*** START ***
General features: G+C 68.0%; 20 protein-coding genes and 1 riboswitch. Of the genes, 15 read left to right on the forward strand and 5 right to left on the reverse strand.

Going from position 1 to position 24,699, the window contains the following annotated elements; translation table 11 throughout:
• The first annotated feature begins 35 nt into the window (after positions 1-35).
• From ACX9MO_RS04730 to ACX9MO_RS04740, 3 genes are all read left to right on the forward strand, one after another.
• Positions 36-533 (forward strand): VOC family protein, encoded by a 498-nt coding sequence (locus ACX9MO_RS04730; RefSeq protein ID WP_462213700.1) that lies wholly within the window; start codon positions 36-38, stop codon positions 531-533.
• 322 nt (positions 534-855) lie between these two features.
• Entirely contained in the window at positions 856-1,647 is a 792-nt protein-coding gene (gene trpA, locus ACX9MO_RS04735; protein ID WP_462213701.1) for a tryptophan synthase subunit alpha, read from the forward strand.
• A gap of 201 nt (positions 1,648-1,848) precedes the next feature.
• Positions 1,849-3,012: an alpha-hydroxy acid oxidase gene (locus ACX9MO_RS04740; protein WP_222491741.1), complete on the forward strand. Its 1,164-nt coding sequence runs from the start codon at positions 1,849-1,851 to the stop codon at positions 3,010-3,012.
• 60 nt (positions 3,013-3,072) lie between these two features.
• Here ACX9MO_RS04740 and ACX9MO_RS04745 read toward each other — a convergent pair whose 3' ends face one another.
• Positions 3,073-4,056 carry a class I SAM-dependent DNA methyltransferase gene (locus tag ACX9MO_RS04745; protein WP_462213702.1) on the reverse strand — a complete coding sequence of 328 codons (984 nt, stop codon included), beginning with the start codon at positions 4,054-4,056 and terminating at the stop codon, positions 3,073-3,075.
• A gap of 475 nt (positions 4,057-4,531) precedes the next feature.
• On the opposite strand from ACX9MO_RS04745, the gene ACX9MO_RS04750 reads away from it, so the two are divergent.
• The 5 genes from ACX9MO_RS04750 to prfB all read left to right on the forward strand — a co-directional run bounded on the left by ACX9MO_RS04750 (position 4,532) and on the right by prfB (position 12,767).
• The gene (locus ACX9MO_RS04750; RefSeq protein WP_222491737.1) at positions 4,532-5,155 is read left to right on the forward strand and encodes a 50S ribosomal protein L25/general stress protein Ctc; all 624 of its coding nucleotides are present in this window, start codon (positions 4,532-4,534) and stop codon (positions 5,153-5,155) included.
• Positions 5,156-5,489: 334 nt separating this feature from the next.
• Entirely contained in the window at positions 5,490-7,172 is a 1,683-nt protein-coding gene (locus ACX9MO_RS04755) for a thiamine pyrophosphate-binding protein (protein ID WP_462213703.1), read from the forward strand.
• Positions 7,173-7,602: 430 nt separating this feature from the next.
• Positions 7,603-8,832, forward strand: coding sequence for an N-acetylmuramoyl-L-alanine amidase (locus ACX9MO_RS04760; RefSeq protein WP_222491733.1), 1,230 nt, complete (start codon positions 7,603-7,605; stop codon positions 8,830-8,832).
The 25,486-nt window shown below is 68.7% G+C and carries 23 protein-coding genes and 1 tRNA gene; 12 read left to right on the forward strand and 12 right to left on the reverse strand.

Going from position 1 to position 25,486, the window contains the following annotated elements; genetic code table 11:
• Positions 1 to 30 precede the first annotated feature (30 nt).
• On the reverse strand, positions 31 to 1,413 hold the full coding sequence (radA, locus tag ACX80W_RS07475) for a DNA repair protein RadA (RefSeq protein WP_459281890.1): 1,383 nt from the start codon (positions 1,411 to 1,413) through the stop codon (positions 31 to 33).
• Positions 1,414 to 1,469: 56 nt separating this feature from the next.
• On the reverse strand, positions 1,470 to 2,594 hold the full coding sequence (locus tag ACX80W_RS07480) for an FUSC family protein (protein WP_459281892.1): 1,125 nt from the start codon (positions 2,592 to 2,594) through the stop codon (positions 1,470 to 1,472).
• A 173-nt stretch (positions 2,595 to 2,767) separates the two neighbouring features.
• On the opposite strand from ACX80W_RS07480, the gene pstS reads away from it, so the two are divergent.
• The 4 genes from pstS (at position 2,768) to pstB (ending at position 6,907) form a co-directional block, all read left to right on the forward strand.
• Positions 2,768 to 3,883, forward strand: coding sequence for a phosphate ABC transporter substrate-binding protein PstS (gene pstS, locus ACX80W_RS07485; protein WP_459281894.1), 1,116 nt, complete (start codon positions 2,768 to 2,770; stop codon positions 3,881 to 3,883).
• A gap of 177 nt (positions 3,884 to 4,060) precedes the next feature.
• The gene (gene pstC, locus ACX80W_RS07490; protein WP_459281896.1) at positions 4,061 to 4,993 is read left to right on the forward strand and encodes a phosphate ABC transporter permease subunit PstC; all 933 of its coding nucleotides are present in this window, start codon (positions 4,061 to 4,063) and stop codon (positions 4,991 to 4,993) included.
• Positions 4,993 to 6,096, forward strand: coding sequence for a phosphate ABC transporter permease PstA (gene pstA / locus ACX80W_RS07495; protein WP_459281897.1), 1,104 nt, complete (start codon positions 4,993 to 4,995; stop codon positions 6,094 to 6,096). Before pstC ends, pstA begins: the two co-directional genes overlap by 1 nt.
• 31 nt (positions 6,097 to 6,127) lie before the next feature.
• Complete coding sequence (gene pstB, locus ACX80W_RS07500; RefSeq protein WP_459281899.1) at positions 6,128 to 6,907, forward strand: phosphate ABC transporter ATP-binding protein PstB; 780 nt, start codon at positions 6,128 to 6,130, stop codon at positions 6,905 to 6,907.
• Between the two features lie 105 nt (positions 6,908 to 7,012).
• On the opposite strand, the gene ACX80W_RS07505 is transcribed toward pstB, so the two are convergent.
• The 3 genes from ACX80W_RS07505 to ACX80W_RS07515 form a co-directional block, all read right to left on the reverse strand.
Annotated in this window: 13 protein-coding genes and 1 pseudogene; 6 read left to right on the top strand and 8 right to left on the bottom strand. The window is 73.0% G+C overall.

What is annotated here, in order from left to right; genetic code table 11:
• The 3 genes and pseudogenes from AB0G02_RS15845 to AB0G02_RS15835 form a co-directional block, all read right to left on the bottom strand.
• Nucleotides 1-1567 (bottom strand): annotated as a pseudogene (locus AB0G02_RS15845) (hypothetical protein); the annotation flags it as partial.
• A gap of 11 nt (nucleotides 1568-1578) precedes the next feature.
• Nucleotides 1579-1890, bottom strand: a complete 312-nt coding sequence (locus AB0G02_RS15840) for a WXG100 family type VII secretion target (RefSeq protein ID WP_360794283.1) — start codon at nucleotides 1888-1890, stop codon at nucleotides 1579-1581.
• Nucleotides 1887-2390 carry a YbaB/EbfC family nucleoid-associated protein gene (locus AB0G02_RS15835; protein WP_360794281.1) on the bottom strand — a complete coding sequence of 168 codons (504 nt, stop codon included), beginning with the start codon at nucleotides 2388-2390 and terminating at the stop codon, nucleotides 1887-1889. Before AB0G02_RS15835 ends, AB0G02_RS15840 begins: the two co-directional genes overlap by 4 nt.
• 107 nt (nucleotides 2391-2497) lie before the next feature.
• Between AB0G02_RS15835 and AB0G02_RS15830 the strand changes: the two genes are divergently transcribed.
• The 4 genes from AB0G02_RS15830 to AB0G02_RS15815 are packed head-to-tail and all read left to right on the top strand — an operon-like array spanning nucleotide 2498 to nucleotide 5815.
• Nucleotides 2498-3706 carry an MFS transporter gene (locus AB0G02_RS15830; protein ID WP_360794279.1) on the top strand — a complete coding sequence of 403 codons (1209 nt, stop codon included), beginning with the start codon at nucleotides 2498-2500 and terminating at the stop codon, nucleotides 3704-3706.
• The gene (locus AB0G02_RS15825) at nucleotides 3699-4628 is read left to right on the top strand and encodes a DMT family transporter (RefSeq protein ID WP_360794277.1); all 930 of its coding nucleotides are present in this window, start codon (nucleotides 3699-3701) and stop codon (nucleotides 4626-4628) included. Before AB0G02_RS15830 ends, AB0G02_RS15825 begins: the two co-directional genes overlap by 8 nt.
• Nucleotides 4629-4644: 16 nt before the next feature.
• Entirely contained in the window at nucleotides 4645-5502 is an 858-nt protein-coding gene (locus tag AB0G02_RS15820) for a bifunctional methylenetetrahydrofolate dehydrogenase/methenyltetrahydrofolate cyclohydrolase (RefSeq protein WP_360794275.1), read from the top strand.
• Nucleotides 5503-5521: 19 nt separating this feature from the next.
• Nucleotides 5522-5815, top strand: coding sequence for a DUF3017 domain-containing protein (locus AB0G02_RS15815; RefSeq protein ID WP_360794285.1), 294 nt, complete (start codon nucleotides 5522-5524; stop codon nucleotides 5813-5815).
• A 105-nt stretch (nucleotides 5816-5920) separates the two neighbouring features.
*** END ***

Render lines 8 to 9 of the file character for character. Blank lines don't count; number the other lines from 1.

• A gap of 201 nt (positions 1,648-1,848) precedes the next feature.
• Positions 1,849-3,012: an alpha-hydroxy acid oxidase gene (locus ACX9MO_RS04740; protein WP_222491741.1), complete on the forward strand. Its 1,164-nt coding sequence runs from the start codon at positions 1,849-1,851 to the stop codon at positions 3,010-3,012.